Firstly, taxation laws and principles apply to all income under South African revenue regulations. According to an advisory comment from Luno, a reputable trading platform in South Africa, all Bitcoin (cryptocurrency) earnings are subject to taxation and therefore the public is advised to always consult a registered tax professional to ensure he/she remains tax compliant.

Simply put, all transactions involving cryptocurrency, including income you may get from trading cryptocurrency, is subject to the general taxation laws and are therefore taxed.

Although the South African Revenue Service (SARS) does not specify how cryptocurrency transactions are to be dealt with, it is clear that all asset transactions attract some form of tax. When trading cryptocurrency, taxation laws do apply. This includes a possible capital gains tax, such as when you buy a bitcoin as an investment and then sell it at a profit, or alternatively, an income tax, where the transactions form part of your ordinary business activities. Ultimately, when deciding whether your crypto transactions will incur CGT or income tax, certain considerations will be taken into account, such as intent, the duration for which the asset is held, and how it was financed, along with a multitude of case law.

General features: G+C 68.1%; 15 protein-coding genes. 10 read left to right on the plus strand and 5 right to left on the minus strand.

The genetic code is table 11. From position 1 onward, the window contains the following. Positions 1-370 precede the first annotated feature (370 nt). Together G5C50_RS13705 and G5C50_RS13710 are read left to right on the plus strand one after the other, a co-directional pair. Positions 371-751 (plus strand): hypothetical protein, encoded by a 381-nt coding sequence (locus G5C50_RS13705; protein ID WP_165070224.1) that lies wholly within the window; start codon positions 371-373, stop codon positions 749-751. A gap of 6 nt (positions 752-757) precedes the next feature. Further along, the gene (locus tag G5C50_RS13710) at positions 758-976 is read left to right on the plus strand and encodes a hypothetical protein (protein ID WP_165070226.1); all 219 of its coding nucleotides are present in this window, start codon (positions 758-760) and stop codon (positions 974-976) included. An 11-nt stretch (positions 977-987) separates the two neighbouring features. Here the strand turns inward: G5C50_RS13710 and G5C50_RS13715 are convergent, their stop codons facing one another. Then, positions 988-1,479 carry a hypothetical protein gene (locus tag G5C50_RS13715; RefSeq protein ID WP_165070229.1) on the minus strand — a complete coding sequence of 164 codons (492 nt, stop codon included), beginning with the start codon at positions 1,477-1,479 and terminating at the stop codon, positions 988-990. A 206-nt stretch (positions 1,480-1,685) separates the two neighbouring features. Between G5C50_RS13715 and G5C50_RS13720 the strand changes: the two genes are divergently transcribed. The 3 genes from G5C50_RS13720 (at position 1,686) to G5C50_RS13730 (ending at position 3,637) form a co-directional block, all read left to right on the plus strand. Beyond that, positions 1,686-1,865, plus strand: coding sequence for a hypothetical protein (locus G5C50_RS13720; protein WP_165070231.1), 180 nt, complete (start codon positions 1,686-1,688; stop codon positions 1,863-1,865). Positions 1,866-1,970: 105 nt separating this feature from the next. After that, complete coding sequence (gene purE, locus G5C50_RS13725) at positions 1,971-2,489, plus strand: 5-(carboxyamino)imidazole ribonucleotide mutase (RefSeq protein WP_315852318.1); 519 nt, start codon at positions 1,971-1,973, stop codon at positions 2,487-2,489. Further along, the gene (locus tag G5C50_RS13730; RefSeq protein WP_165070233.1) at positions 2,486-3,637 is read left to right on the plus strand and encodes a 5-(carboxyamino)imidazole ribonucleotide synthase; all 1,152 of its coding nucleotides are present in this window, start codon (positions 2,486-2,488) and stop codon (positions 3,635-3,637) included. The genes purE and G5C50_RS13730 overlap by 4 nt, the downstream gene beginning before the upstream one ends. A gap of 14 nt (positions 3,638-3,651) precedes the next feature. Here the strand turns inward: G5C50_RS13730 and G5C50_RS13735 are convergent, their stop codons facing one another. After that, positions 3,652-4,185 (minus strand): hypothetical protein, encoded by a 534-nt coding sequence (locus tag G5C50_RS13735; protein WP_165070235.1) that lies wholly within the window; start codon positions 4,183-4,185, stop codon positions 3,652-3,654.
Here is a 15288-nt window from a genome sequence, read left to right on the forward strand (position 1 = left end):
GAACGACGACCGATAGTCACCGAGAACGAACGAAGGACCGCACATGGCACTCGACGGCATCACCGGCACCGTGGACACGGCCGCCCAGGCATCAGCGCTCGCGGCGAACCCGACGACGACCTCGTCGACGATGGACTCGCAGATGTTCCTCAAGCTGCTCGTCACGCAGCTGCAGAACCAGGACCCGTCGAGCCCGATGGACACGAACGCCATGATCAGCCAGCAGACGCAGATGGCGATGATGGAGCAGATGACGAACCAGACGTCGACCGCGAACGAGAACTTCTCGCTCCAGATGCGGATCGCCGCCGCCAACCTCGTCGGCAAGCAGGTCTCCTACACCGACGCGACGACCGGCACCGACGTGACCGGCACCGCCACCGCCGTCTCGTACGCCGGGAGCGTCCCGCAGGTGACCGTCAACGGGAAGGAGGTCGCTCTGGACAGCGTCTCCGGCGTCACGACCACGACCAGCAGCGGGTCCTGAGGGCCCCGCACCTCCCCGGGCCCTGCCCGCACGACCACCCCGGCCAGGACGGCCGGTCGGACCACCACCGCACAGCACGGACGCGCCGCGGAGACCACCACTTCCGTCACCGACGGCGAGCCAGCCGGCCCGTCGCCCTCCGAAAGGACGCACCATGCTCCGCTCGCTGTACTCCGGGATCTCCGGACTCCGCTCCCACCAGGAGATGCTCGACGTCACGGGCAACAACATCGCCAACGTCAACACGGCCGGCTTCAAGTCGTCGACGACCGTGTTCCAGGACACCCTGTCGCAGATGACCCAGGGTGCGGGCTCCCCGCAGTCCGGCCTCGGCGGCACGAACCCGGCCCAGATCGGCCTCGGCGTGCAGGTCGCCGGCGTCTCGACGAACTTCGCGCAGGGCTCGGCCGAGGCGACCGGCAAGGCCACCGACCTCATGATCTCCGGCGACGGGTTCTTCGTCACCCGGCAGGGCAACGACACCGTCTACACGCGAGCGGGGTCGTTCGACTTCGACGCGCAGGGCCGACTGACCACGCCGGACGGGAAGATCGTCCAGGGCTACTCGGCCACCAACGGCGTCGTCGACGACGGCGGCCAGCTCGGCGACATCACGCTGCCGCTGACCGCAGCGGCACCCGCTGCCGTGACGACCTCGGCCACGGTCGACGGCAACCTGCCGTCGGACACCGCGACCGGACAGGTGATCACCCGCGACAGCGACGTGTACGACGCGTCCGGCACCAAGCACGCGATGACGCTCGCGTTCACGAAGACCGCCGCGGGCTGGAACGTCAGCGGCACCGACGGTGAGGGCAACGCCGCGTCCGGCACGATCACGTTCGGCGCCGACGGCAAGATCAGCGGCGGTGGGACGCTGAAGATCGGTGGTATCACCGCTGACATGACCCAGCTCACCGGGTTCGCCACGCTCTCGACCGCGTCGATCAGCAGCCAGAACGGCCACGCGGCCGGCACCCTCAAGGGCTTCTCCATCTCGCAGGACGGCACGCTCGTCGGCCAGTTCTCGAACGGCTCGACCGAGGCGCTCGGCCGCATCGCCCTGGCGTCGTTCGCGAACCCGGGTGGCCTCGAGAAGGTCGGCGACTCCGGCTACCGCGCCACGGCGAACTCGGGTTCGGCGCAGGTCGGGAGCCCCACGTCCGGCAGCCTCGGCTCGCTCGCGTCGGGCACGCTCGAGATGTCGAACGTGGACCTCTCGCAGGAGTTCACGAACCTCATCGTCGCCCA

However, the Financial Markets Act of 2012 excludes virtual currencies (and this could include cryptocurrencies) from the definition of securities. They, therefore, do not fall under the regulatory standards applicable to trading securities.


Previous Section Next Section

Have a comment, edit, or item to add? Share your thoughts by commenting below!

comments powered by Disqus